An updated version of the classic Hannah-Barbera mystery cartoon. Fred, Daphne, Velma, Shaggy and Scooby-Doo travel from town to town in their van, The Mystery Machine, solving cases of ... See full summary »
An updated version of the classic Hannah-Barbera mystery cartoon. The story for this series is about the same as for the older series, with one major change: the Mystery Machine gang is now... See full summary »
Popular cartoon series featuring Scooby Doo, a dog who joins Velma, Daphne, Freddie, and Shaggy on many quests to solve mysterious. Each mystery is new and unusual and involves the group stopping someone from wreaking certain havoc on the world. Written by
The vocal "Scooby-Doo Where Are You!" theme was not the original theme composed for this series; musical director Ted Nichols had originally composed an instrumental theme for the show, which alternates with the the more familiar David Mook/Ben Raleigh theme (which was recorded three days before the premiere of the show on 13 September 1969) on the original broadcast prints of the show. Nichols incorporated his tune as the main recurring theme for the incidental music score, and a truncated version of it underscores all the episode title cards for both this series and The New Scooby-Doo Movies (1972). Episode 1.1 "What a Night For a Knight" (13 September 1969) used the Nichols instrumental theme under the opening credits sequence, with the Mook/Raleigh tune for the closing credits. Episode 1.2 "A Clue for Scooby-Doo" (20 September 1969) was the only one to feature Nichols' theme for both opening and closing credits. The following episodes used the Mook/Raleigh theme for the opening credits and the Nichols instrumental theme under the closing credits sequence: episode 1.3 "Hassle in the Castle" (27 September 1969, episode 1.13 "Which Witch is Which?" (6 December 1969), and episode 1.16 "A Night of Fright is No Delight" (10 January 1970). All other episodes used Mook and Raleigh's theme for both opening and closing credits. See more »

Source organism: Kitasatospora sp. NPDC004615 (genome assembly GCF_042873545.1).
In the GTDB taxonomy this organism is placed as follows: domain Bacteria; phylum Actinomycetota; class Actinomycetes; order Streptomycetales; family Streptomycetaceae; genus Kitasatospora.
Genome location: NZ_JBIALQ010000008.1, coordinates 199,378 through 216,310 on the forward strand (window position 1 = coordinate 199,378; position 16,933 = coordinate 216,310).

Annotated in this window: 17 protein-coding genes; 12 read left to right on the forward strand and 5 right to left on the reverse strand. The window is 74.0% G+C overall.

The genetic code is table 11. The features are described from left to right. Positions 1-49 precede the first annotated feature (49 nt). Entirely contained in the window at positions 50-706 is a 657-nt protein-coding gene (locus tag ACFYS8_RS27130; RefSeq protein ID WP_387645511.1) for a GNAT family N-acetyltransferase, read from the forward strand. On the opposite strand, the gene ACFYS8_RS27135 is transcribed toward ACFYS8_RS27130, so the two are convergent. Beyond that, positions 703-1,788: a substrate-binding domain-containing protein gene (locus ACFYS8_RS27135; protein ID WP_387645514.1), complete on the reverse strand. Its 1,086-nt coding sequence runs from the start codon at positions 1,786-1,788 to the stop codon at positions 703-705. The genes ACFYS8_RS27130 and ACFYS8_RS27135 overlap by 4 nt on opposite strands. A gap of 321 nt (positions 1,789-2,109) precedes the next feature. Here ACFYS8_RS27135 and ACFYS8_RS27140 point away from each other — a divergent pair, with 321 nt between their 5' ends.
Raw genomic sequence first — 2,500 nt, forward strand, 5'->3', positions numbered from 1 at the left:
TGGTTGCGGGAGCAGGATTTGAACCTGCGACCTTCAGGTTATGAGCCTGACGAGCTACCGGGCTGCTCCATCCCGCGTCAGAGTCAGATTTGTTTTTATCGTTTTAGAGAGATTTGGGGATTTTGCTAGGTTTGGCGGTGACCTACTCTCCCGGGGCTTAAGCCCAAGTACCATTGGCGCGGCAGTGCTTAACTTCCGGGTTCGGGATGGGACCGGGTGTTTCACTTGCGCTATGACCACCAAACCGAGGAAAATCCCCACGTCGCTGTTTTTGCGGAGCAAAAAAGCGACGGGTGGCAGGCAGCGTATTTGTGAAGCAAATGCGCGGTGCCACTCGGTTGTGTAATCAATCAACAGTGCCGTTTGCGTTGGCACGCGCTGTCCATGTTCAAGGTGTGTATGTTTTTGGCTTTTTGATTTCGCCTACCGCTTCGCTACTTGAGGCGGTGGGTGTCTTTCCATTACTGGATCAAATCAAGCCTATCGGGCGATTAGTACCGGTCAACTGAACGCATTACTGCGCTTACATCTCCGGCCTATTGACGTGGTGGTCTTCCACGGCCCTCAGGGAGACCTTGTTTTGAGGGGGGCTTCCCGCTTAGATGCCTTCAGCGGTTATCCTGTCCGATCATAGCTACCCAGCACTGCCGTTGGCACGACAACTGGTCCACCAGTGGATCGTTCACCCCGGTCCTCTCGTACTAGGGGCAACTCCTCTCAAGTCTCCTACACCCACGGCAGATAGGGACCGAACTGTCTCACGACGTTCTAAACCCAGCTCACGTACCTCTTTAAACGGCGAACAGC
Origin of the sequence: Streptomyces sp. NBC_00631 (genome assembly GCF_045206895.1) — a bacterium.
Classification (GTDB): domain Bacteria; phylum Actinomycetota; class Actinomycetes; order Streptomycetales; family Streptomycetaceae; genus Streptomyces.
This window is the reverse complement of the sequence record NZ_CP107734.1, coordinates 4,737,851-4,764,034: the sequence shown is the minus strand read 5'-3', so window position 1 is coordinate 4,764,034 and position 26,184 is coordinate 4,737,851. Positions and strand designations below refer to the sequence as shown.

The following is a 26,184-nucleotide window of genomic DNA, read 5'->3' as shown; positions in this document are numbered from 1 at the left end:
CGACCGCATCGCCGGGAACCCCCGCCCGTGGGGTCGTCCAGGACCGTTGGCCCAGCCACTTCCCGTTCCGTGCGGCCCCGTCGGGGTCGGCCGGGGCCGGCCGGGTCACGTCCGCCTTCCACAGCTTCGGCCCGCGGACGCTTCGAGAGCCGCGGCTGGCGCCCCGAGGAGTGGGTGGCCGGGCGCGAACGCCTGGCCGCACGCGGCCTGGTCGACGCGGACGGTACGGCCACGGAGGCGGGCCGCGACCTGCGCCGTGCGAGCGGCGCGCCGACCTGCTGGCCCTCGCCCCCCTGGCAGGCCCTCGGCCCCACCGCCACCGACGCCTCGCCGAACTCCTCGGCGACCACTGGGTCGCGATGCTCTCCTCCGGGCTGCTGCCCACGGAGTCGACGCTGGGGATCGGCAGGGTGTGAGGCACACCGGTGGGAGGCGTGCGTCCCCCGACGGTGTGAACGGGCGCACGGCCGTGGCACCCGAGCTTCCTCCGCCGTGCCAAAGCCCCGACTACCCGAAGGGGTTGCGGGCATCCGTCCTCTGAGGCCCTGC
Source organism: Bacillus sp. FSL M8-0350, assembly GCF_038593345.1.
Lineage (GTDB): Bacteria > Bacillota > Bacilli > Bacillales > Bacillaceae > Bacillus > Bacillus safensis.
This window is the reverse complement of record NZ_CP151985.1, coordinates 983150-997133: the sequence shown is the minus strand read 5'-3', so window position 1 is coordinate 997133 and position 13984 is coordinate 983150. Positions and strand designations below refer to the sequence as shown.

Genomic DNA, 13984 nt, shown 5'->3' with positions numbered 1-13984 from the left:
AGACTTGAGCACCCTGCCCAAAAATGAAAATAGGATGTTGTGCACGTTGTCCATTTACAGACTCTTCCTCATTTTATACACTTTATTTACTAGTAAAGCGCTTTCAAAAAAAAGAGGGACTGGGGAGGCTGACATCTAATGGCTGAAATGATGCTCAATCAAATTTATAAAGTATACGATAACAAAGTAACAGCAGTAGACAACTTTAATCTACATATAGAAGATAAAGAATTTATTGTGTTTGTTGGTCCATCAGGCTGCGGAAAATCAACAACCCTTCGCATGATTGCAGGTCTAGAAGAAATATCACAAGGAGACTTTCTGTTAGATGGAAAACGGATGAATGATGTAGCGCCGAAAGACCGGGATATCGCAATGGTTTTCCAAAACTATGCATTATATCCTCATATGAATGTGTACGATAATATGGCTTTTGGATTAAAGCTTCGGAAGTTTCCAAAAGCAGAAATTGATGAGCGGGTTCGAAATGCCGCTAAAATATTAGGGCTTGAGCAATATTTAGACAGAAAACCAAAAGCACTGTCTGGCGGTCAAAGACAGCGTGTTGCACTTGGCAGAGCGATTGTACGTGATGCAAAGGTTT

...and I would have gotten away with it, too, if it wasn't for you meddling kids.
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I still think that Scooby Doo is a great cartoon. There's something that's magical about the work of Bill Hanna and Joseph Babera's work that stands out in my mind and now that these animation geniuses are gone there's nothing left but the memories of my childhood when Scooby Doo made a comeback along with the Flintstones, The Jetsons, and the Gobots. I can't thank Bill and Joe enough for their work because I have a lot of great memories of coming home from school and watching their shows that they made so memorable. I appreciated a lot of the work that Mr Hanna and Mr Barbera did and what it means to a lot of people.
It's something that will be with me for always.
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